So guess I am looking for some advice on doing this little project? Am I on the right track.
As you noted, this model was a low end bike from this maker. Straight gauge steel tubing, 30 lbs... I would hesitate to spend any significant money on the bike but the nostalgia and history may overrule that. Clean and repack all of the bearings (wheel, headset and bottom bracket) and clean the bike in general then ride it. My biggest concern is "Does the bike fit you?". If the seat height as shown in the photo is how you have bike set up when you ride it, then the bike is much too large for you. With patience, you can find a higher quality bike, in your size, for under $200. If you intend to start riding again for fun and fitness, a higher quality bike that fits will add to your enjoyment and you will ride more.
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Old 08-16-20, 10:45 AM
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Originally Posted by T.W.O.
As you noted, this model was a low-end bike from this maker. Straight gauge steel tubing, 30 lbs... I would hesitate to spend any significant money on the bike but the nostalgia and history may overrule that. Clean and repack all of the bearings (wheel, headset and bottom bracket) and clean the bike in general then ride it. My biggest concern is "Does the bike fit you?". If the seat height as shown in the photo is how you have bike set up when you ride it, then the bike is much too large for you. With patience, you can find a higher quality bike, in your size, for under $200. If you intend to start riding again for fun and fitness, a higher quality bike that fits will add to your enjoyment and you will ride more.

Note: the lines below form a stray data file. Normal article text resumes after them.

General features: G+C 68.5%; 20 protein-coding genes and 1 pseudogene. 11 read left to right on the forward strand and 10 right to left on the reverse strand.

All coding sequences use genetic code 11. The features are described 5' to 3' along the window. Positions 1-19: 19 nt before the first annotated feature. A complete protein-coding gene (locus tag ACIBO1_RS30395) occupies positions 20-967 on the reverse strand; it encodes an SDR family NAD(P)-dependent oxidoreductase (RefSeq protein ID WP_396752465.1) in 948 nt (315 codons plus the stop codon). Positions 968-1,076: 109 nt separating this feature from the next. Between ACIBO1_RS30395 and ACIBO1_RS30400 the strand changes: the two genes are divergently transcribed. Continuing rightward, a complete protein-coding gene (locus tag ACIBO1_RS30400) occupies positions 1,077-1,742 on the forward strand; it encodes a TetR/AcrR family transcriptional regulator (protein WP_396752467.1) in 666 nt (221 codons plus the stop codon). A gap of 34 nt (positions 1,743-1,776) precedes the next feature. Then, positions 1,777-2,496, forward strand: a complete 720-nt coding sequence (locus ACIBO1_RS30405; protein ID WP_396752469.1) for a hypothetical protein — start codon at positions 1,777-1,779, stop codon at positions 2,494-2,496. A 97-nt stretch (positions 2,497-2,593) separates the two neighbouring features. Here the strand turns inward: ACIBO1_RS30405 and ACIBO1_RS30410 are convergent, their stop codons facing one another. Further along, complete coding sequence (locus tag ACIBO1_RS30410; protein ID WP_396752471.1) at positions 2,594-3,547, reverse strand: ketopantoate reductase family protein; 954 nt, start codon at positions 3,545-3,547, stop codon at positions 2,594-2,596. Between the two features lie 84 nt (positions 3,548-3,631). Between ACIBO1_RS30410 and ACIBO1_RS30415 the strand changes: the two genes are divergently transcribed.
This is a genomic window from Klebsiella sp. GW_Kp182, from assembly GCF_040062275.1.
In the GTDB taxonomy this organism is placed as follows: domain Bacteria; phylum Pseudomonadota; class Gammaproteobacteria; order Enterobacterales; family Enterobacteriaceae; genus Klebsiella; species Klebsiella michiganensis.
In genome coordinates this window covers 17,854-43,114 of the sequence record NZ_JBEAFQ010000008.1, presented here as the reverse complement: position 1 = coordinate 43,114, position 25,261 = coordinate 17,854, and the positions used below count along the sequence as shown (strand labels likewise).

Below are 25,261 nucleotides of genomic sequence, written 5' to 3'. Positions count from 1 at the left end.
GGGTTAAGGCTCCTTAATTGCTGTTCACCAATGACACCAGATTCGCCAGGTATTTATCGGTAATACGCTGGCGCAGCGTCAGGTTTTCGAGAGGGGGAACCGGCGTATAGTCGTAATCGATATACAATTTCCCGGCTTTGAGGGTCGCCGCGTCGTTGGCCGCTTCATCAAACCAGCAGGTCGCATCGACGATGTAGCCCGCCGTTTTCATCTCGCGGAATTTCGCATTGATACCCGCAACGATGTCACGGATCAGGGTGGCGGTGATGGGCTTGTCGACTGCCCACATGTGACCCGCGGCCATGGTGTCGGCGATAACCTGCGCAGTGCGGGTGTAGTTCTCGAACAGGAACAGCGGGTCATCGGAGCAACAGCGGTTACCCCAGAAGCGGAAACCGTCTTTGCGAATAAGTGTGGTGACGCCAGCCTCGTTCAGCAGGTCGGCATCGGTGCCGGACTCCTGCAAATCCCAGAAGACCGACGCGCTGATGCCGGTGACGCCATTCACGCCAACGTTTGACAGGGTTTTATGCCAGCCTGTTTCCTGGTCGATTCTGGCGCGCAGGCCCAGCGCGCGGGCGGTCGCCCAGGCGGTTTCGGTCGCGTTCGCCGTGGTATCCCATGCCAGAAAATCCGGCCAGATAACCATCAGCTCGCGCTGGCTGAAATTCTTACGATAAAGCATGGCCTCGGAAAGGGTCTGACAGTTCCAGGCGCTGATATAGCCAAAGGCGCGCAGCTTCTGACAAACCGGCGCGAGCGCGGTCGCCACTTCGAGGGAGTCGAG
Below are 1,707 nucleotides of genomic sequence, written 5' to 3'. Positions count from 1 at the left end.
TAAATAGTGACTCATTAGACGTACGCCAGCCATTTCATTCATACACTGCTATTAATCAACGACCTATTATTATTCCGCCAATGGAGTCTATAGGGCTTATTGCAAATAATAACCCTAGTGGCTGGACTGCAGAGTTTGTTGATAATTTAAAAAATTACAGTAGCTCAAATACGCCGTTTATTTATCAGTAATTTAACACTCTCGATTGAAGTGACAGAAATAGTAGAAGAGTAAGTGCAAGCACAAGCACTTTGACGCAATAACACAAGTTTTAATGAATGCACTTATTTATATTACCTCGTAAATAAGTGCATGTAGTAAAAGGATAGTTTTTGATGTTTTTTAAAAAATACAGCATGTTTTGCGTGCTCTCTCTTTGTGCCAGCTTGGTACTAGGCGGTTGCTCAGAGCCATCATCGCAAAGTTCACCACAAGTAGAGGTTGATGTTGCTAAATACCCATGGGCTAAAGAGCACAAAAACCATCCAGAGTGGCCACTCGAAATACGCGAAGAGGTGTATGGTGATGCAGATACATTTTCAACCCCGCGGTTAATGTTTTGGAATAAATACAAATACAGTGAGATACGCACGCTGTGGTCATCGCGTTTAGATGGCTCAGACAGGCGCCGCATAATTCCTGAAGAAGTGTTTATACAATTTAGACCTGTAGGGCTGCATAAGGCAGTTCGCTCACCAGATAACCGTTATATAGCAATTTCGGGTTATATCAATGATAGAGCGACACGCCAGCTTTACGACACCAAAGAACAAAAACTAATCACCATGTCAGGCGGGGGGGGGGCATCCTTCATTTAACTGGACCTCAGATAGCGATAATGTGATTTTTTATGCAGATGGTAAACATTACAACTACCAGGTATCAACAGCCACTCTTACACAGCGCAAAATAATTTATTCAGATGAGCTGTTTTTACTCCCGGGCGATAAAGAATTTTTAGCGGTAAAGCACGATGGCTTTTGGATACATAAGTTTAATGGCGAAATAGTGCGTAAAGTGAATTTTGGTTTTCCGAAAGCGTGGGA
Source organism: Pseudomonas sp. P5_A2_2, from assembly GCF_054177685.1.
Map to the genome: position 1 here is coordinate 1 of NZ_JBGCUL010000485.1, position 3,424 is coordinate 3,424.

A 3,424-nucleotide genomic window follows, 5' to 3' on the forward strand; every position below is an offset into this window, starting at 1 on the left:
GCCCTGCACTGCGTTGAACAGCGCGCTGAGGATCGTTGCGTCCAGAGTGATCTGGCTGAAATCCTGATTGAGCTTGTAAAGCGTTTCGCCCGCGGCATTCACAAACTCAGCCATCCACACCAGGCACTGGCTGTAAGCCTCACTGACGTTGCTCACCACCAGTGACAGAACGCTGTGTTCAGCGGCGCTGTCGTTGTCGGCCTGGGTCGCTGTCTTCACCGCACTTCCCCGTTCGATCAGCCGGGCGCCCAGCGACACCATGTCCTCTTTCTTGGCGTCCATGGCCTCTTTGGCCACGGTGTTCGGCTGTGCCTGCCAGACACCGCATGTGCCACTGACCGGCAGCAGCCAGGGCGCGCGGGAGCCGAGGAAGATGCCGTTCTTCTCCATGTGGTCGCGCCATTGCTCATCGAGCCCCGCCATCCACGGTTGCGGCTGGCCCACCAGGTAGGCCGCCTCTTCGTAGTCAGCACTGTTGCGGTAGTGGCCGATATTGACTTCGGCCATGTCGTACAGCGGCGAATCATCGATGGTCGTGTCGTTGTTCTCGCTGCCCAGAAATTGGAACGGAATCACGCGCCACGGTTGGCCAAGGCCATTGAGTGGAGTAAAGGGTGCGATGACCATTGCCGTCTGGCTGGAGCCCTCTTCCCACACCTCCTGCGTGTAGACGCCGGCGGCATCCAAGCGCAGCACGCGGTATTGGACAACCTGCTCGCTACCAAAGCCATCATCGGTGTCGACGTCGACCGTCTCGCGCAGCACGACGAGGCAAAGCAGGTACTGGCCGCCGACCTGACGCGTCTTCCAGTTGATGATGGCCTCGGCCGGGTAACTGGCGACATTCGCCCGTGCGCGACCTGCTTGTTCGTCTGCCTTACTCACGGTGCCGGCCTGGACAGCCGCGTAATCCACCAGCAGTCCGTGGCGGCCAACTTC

Thanks for the reply, The intention was to clean up the Centurian both for the sentimental value and the joy of doing it. Getting another bike is a different question. The bike is a little large when you consider standover height, in fact, if I had a get off that would not be a fun situation. Sitting and riding on the bike is just fine, my knees are bent just a little at the bottom end of peddle travel and it has always been comfortable to ride. I am just wondering how you figured that out?
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Old 08-16-20, 11:37 AM
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Originally Posted by eom
For small parts look in to this product.
https://evapo-rust.com
Thanks, eom, I do have some rust-mort but it converts rust and I want to get rid of it. I have to go to one of the stores that they last as having it today or tomorrow.
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Old 08-16-20, 11:39 AM
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Originally Posted by ryansu
lots of good stuff on YouTube you might check out RJ the bike guy take it slow and enjoy. When polishing alloy etc I tend use Brass wool over fine steel wool - less scratching